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NEOWISE spots its first comet

Comet NEOWISE was first observed by NASA's Near-Earth Object Wide-field Infrared Survey Explorer (NEOWISE) spacecraft on Valentine's Day, 2014. Image Credit: NASA/JPL

NASA’s Near-Earth Object Wide-field Survey Explorer (NEOWISE) spacecraft has spotted a never-before-seen comet. The comet, named C/2014 C3 (NEOWISE), is the first one discovered by the spacecraft since it was revived from hibernation late last year.

“We are so pleased to have discovered this frozen visitor from the outermost reaches of our solar system,” said Amy Mainzer, the mission’s principal investigator from NASA’s Jet Propulsion Laboratory in Pasadena, Calif. “This comet is a weirdo – it is in a retrograde orbit, meaning that it orbits the sun in the opposite sense from Earth and the other planets.”

NASA's Wide-field Infrared Survey Explorer (WISE) spacecraft was launched from Vandenberg AFB on Dec. 14, 2009 aboard a Delta II rocket. Photo Credit: ULA/Bill Hartenstein

NASA’s Wide-field Infrared Survey Explorer (WISE) spacecraft was launched from Vandenberg AFB on Dec. 14, 2009 aboard a Delta II rocket. Photo Credit: Bill Hartenstein / ULA

C/2014 C3 was discovered on Feb 14 when it was approximately 143 million miles from Earth.  The comet seems to have arrived from its most distant point in the region of the outer planets. Its tail extends about 25,ooo miles. NEOWISE’s  sky-scanning software detected the moving comet against a background of stationary stars. NEOWISE observed the comet six times over a half-day period. The discovery was confirmed by follow-up observations conducted by the Tucson, Ariz. based Near Earth Object Observation project Spacewatch.

The spacecraft, originally known as WISE, was launched in 2009 from Vandenberg AFB aboard a United Launch Alliance(ULA) Delta II rocket. WISE discovered more than 34,000 asteroids and characterized 1580,000 during its primary mission. The spacecraft’s primary mission lasted eight months, ending when the  solid hydrogen cooling the telescope was exhausted. The mission continued for four months as NEOWISE and the spacecraft was placed in hibernation in 2011.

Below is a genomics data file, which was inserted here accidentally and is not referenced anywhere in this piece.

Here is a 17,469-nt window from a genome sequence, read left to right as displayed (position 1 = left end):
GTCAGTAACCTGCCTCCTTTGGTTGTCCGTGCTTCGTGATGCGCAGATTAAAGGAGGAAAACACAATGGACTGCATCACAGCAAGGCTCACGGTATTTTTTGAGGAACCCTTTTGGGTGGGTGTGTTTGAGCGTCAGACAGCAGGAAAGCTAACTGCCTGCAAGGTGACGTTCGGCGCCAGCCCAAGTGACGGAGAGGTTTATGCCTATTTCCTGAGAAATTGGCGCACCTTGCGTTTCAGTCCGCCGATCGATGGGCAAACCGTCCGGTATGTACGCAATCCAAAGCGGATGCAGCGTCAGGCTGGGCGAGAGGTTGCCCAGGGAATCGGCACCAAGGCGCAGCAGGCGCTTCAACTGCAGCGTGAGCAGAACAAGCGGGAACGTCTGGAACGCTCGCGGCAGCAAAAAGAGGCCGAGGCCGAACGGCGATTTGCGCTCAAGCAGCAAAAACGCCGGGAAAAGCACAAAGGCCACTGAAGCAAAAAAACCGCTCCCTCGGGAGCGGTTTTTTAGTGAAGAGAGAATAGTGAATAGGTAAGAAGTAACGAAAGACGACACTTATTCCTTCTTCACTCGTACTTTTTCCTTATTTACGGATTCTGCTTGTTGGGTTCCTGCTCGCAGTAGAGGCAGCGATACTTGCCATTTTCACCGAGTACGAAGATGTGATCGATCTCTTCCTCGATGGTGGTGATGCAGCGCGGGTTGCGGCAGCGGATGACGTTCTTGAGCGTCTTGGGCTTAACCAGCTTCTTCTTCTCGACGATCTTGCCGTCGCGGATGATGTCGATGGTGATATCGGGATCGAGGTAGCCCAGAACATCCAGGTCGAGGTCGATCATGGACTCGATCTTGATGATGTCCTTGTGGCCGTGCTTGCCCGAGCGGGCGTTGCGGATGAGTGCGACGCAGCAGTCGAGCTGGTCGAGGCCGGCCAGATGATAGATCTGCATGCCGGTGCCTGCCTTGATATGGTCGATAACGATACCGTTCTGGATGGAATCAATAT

NEOWISE was reactivated in late 2013 with a new mission to search for potentially hazardous near-Earth objects.  Even without the solid hydrogen, the spacecraft can still operate at its two shortest infrared wavelengths and provide important data on the numbers, orbits and sizes of comets and asteroids. The spacecraft’s findings are automatically sent to the Minor Plane Center in Cambridge, Mass. which functions as a clearinghouse for solar system bodies. A community of amateur and professional astronomers provide follow-up observations which help establish the orbits of previously unknown objects. The spacecraft will also study previously known asteroids and comets and asteroids to better understand their sizes and compositions.

The newly revived spacecraft’s capabilities were demonstrated on December 29,2013 when it discovered a near-Earth asteroid named 2013 YP139.  The extremely dark asteroid was estimated to be about 0.4 miles in diameter.  NASA hopes that the discovery will be just the first of hundreds of asteroid discoveries for NEOWISE.

Artist's concept of Orion rendezvousing with robotic spacecraft towing captured asteroid. Image Credit: NASA

Artist’s concept of Orion rendezvousing with robotic spacecraft towing captured asteroid. Image Credit: NASA

“We are delighted to get back to finding and characterizing asteroids and comets, especially those that come into Earth’s neighborhood,” said Mainzer. “With our infrared sensors that detect heat, we can learn about their sizes and reflectiveness.”

Some of the objects discovered and characterized by NEOWISE could be candidates for NASA’s proposed Asteroid Redirect Mission (ARM), a mission to identify, capture and relocate an asteroid to a safe lunar orbit where it would be explored by astronauts in the 2020s. To complete this mission, NASA will have to overcome many scientific, technical and budgetary challenges, not to mention a skeptical Congress.



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Jim Sharkey is a lab assistant, writer and general science enthusiast who grew up in Enid, Oklahoma, the hometown of Skylab and Shuttle astronaut Owen K. Garriott. As a young Star Trek fan he participated in the letter-writing campaign which resulted in the space shuttle prototype being named Enterprise. While his academic studies have ranged from psychology and archaeology to biology, he has never lost his passion for space exploration. Jim began blogging about science, science fiction and futurism in 2004. Jim resides in the San Francisco Bay area and has attended NASA Socials for the Mars Science Laboratory Curiosity rover landing and the NASA LADEE lunar orbiter launch.

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